8. Brian Souter receives a knighthood - an insult too far. I, like many other Scots, couldn't quite understand why this peddler of homophobic prejudice was rewarded for his "charitable" work.

9. Dear Nick, The cause of Scottish Liberalism has been set back 50 years. I write to Nick Clegg about my fears for the party's future following the crushing electoral defeat in May. Unsurprisingly, he doesn't reply or even acknowledge my concerns.

10. Democracy v Populism. I look at the use of referenda, taking some lessons from the Icelandic experience.

Thursday, 29 December 2011

In which I am mentioned in First Minister's Questions...

Featured on Liberal Democrat Voice

I've taken a bit of a break from blogging, largely due to increased workload and family commitments in the run-up to the festive period.

In fact, so detached have I been from political developments that I was was completely oblivious to the fact that I was mentioned by Alex Salmond during FMQs on 22nd December. That is simply typical - I watch FMQs all year religiously and then miss the only one in which I am personally mentioned.

Fortunately my MSP Derek Mackay alerted me to this rather unexpected reality and I have spent the last few minutes watching last week's FMQs. Unfortunately it is not terribly interesting or even particularly entertaining, but the official report quotes the engagement between Willie Rennie and Alex Salmond as this:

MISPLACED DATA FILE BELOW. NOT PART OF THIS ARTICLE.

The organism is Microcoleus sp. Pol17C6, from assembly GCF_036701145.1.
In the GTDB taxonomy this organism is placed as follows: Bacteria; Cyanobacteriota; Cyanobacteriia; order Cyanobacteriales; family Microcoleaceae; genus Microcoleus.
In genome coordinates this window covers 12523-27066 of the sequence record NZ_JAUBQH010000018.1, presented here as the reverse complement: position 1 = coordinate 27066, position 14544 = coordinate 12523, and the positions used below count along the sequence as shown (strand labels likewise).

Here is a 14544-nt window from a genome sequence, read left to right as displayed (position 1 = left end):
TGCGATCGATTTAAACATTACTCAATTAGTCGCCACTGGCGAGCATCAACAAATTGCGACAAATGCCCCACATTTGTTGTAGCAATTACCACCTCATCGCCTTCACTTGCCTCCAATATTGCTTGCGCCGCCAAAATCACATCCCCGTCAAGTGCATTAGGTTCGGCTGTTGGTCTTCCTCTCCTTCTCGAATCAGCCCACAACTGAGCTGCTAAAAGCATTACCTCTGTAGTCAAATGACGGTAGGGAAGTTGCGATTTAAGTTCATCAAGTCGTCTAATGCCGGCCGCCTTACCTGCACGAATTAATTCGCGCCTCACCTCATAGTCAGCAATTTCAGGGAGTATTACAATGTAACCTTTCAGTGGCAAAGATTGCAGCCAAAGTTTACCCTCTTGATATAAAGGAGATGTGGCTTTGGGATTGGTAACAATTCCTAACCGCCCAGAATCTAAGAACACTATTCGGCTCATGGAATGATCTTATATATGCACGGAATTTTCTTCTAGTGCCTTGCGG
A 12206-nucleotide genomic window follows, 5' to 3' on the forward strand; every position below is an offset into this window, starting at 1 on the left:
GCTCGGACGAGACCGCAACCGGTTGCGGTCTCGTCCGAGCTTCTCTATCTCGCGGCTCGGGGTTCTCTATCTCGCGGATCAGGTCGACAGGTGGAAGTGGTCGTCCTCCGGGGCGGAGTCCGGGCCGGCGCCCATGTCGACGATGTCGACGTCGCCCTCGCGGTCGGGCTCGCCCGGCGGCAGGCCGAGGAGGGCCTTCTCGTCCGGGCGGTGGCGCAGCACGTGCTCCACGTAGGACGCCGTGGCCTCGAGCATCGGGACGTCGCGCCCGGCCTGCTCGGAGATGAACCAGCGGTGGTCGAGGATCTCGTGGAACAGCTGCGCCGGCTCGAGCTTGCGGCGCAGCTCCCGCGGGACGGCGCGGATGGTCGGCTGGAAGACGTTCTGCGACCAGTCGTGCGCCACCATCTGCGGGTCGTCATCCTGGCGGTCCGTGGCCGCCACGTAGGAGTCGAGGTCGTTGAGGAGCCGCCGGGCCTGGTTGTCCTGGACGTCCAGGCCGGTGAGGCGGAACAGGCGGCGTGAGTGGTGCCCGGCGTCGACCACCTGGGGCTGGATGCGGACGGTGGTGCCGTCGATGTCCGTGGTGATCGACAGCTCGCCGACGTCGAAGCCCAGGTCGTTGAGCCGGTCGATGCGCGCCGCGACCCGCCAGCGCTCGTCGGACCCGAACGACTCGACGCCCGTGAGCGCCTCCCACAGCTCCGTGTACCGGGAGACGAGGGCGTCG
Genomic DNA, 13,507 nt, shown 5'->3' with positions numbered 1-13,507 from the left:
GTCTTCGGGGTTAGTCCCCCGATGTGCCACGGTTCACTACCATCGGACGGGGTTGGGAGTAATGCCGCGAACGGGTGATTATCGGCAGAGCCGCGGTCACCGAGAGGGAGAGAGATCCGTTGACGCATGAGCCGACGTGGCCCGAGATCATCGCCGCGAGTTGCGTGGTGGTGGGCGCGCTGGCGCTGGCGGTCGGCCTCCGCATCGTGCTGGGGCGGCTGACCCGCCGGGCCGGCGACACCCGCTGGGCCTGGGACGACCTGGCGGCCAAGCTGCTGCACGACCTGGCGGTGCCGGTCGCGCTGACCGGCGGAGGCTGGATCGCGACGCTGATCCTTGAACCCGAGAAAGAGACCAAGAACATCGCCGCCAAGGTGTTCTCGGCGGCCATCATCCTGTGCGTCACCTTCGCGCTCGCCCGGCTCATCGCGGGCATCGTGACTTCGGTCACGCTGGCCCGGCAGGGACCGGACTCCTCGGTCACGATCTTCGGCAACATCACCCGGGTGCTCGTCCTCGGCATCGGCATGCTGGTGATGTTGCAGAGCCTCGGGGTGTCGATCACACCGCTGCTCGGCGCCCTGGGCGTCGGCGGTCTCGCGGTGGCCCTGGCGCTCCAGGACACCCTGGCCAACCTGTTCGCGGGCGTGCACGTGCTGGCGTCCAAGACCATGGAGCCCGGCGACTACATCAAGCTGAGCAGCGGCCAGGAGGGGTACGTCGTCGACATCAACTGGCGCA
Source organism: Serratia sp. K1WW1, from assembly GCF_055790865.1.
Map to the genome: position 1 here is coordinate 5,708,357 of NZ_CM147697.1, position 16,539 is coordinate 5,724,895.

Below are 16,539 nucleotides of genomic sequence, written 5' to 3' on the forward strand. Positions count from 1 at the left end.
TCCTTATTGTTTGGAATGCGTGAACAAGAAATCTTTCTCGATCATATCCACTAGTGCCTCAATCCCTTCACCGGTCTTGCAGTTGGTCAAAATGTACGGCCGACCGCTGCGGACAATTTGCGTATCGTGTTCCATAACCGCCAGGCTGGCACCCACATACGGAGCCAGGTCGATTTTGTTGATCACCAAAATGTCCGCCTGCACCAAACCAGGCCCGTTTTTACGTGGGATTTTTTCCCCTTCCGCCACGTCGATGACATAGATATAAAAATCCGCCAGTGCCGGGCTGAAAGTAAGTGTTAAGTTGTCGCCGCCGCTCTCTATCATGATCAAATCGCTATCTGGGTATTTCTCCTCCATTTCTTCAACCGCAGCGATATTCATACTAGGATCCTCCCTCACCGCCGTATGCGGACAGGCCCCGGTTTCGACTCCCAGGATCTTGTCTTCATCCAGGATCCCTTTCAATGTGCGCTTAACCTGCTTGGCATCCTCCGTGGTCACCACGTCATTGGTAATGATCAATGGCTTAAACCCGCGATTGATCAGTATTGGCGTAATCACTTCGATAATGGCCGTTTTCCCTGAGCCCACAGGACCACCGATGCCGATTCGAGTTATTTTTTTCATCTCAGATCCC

Willie Rennie: The First Minister must be judged by his actions. I accept that he says that he will support the youth contract, but will he actively promote it? The answer to my question is simple. The youth contract can benefit 160,000 young people. The suspicion is that the Scottish Government is soft pedalling the policy because it was not its idea. By engaging with and promoting the policy, the Scottish Government can do something positive for young people. It also still has in its pocket £67 million from the UK Government. The First Minister can use that to reverse the cuts to colleges. He should take the steps that he can, rather than whingeing about the ones that he cannot.

The Presiding Officer (Tricia Marwick): Can we have a question, Mr Rennie?

Willie Rennie: The First Minister has had a great year.

Members: Yes!

The Presiding Officer: Order. Settle down.

Willie Rennie: Will the First Minister finish off the year with some good news for other people? Will he embrace the youth contract and save colleges?

The First Minister: In terms of the youth contract, yes, yes and yes again. In terms of colleges, Willie Rennie will have seen the wide welcome for the initiative and transformation fund in the college sector two weeks ago.